concept represents species that are commonly 
thought to be ofconcemfrom a viability 
standpoint. In Map 2-5, occupied habitats for 
seven threatened or endangered teirestrial 
vertebrates were overlay ed to display the 
areas of overlap among the species (peregrine 







Map 2-5. 

Terrestrial Vertebrates 

Threatened or Endangered Species 



50 100 150 km 



BLM and Forest Service 
Administered Lands Only 



INTERIOR COLUMBIA 

BASIN ECOSYSTEM 

MANAGEMENT PROJECT 



Project Area 
1996 



Number of Species 
With Habitat Overlap: 



J 

J ; 
] 2 

3 

4 



^"^ 4tti HUC Boiind,iries 
-^^ MAJor RoAds 
^'^ LIS Area Border 



'14 






w|s«^ji^ 



f p'^/^ . 



#S5i'«4«>*'>(>f ) /* <„ 



5w>cJi.>A™^.-»»i-:K# i''W:S5^a^MS^!»■«v6•^.^ 



falcon, bald eagle, gray wolf, grizzly bear, 
woodland caribou, northern spotted owl and 
whooping crane). 

♦ Long-term evolutionary potential. 

Includes rare and endemic species habitats, 
and high biological diversity "hotspots" (see 
Map 2-6). This concept represents species 
that may require additional management 
emphasis to achieve their long-term 
evolutionary potential. These groups of 
species occur only in specific localized 
places and are highly susceptible to local 
extinction. One such species group, disjunct 
vertebrate species, are shown on Map 2-7. 

♦ Multiple ecological scales and evolutionEuy 
time frames. Includes species assemblages 
and ecosystems that are at the edges of their 
range. Species at the edges of their range 
often develop attributes or adaptations that 
resultfrom local ecological conditions not 
present in the center of their range. Such 
"fringe" areas often are important to species' 
evolutionary processes. An example of this, 
amphibians of the Columbia Gorge, is shown 
on Map 2-8. 

Change on the Landscape 

Change has always been a part of forestland and 
rangeland ecosystems. This chapter provides 
descriptions of changes in the recent past, and 
present conditions on the landscape. As 
observed by Mehringer (1995), "change is 
continual and change is unpredictable." Species 
have distributed and redistributed themselves 
across the landscape in response to influences 
from various disturbances (Mehringer 1995). 
The ebb and flow of glacial activity, repeated 
large-scale catastrophic floods, volcanic activity, 
and smaller-scale disturbances have created the 
ever-changing vegetative composition and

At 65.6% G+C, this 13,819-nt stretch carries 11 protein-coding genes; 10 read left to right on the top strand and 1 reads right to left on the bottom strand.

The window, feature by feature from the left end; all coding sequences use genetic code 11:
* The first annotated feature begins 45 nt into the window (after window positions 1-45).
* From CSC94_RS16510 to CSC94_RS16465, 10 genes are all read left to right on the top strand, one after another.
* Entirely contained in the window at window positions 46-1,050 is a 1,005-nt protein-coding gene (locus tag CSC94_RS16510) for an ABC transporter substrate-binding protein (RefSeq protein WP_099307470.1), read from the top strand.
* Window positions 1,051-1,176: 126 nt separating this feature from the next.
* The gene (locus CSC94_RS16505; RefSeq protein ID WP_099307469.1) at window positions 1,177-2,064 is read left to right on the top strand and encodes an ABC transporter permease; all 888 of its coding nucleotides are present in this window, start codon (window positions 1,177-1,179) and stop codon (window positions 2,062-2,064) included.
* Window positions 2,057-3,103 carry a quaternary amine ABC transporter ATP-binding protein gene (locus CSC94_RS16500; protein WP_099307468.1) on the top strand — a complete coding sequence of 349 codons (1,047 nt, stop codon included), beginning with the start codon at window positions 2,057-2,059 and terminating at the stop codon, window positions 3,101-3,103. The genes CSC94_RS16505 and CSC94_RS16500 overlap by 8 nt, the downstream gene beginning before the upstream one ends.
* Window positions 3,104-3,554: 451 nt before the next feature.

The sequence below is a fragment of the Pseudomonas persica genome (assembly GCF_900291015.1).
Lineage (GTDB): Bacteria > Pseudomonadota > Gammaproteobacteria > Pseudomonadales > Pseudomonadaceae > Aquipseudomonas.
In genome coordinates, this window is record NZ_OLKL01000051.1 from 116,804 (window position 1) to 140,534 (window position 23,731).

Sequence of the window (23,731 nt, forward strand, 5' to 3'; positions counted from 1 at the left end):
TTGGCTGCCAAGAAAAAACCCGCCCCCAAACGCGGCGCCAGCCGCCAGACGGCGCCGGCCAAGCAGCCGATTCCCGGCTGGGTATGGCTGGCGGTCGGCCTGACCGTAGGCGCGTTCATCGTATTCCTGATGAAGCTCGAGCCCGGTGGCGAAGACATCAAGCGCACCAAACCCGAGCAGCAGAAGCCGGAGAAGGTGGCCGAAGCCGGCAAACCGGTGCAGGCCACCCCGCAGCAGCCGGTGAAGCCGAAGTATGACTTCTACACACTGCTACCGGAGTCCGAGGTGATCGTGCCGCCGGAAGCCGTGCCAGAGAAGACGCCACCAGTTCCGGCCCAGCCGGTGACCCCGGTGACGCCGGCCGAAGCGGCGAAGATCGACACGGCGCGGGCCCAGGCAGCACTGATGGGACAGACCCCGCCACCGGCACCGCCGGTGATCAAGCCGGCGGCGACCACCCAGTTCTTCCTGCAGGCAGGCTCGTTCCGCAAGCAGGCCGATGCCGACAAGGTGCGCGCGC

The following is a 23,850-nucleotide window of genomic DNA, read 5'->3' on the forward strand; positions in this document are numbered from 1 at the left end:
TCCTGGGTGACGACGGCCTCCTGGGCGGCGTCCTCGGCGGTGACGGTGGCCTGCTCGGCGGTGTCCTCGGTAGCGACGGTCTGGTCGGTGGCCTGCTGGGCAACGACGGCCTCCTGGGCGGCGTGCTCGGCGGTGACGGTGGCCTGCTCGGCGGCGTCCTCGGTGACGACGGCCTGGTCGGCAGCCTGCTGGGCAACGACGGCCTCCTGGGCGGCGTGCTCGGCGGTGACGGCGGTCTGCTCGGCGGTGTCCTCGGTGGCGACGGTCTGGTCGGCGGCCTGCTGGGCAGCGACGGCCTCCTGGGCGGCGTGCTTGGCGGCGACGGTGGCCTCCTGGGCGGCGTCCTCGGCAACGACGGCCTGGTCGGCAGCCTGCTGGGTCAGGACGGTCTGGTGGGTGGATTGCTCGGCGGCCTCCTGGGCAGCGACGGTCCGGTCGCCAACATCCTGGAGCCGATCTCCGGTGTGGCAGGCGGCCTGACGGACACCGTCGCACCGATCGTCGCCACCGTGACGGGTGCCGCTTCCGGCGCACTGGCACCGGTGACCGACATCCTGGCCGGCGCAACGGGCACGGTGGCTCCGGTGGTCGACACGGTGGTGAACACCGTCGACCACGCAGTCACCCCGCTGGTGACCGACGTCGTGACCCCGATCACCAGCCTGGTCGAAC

structure within the planning area. The geologic 
history that influences these interactions is 
described in the Physical Environment section 
earlier in this chapter, and in more detail in the 
Landscape Dynamics(Hannetal. 1996) chapter 
of the A£C. 

Just as climate and drought cycles affect what 
types of vegetation will grow well in a particular 
area today, vegetation also responded to small- 
and large-scale climatic fluctuations in thepast. 
Fossil records show that forestlands and 
rangelands advanced and retreated in response 



to the advance and retreat of glaciers. The edge 
between forestlands and rangelands has shown 
the most significant movement in recent geologic 
history, changing in elevation as climates 
changed (Mehringer 1995). 

Volcanic activity, some on a much larger scale 
than the 1980 eruption of Mt. St. Helens (which 
destroyed most of the forest cover on the north 
side of the mountain and deposited ash and 
debris as far east as western Montana) , removed 
or buried vegetation under layers of ash. In 
areas where vegetation was completely removed 
by lava or covered by ash, forestlands and 
rangelands slowly recolonized the bare soil. As 
the present day landscape was being molded, 
changes occurred over and over, at various 
degrees, and in different places. As vegetation 
patterns changed and adjusted to the different 
environment, the landscape gained a new look 
and different plant and animal relationships 
developed. The numbers of animal species that 
could be supported by the landscape changed; 
through time, some species gained habitat, while 
others lost habitat. 

Change continues today. Changes to existing 
landscapes can be a result of people's interaction 
with their environment. From burning fields to 
enhance the production of food resources, to the 
logging of forests to produce timber products, 
people have had effects on vegetation, animals, 
and on people themselves. 










Disturbances 

Examples of disturbances include fire, insects, 
diseases, harvest stonns, drought, floods, 
volcanoes, etc. 



^SJ^MtiiiliB" 




Map 2-6. 
Rarity/Endemism and 
Biodiversity Hotspots 



50 100 



INTERIOR COLUMBIA 

BASIN ECOSYSTEM 

MANAGEMENT PROJECT 

Draft EASTSIDE EIS 
1996 



Overlap of hndenusm/Rdrity ^^^ Water 
and Biodiversity ^^^ 



I I 



Biodiversity Hotspots 



I I Rarity/Endemism IHotspots 



Major Rivers 
^^ Major Roads 
^^ EIS Area Border 




Map 2-7. 
Disjunct Vertebrate Species 



50 100 150 km 



BLM and Forest Service 
Administered Lands Only 



INTERIOR COLUMBIA 

BASIN ECOSYSTEM 

MANAGEMENT PROJECT 



% of Total Number 
of DisjuncL 
Species Present: 



1% - 20% 
>20% - 40% 
>40% - 60% 
>60% - 80% 
>80% - 100% 



I 1 Nnn-BLM/F5 Lands 

or 0% of Species 

-^'■^ 4tti HUC Boundaries 

■^'"^ Major Roads 

""^^ tlS Area Border 



Project Area 
1996 




Map 2-8. 

Amphibians of the 

Columbia Gorge 

BLM and Forest Sendee 
Administered Lands Only 

INTERIOR COLUMBIA 

BASIN ECOSYSTEM 

MANAGEMENT PROJECT 

Draft EASTSIDE EIS 
1996 



Number of ' ' 

Species: I "1 j 

2 

4 



■■''^ 4th HUC Boundaries 

-^^ Major Roads 

'^^ EIS Area Border 

® C/t/es and Towns 



Vegetation and Wildlife 
Classifications 

Vegetation 

The existing vegetative cover w^ithin an area, 
generally classified as a grass/forb, shrub, or 
tree species, can vary based on past 
disturbances. The term potential vegetation 
group (PVG) is used to represent all of the plant 
species that could grow on a specific site in the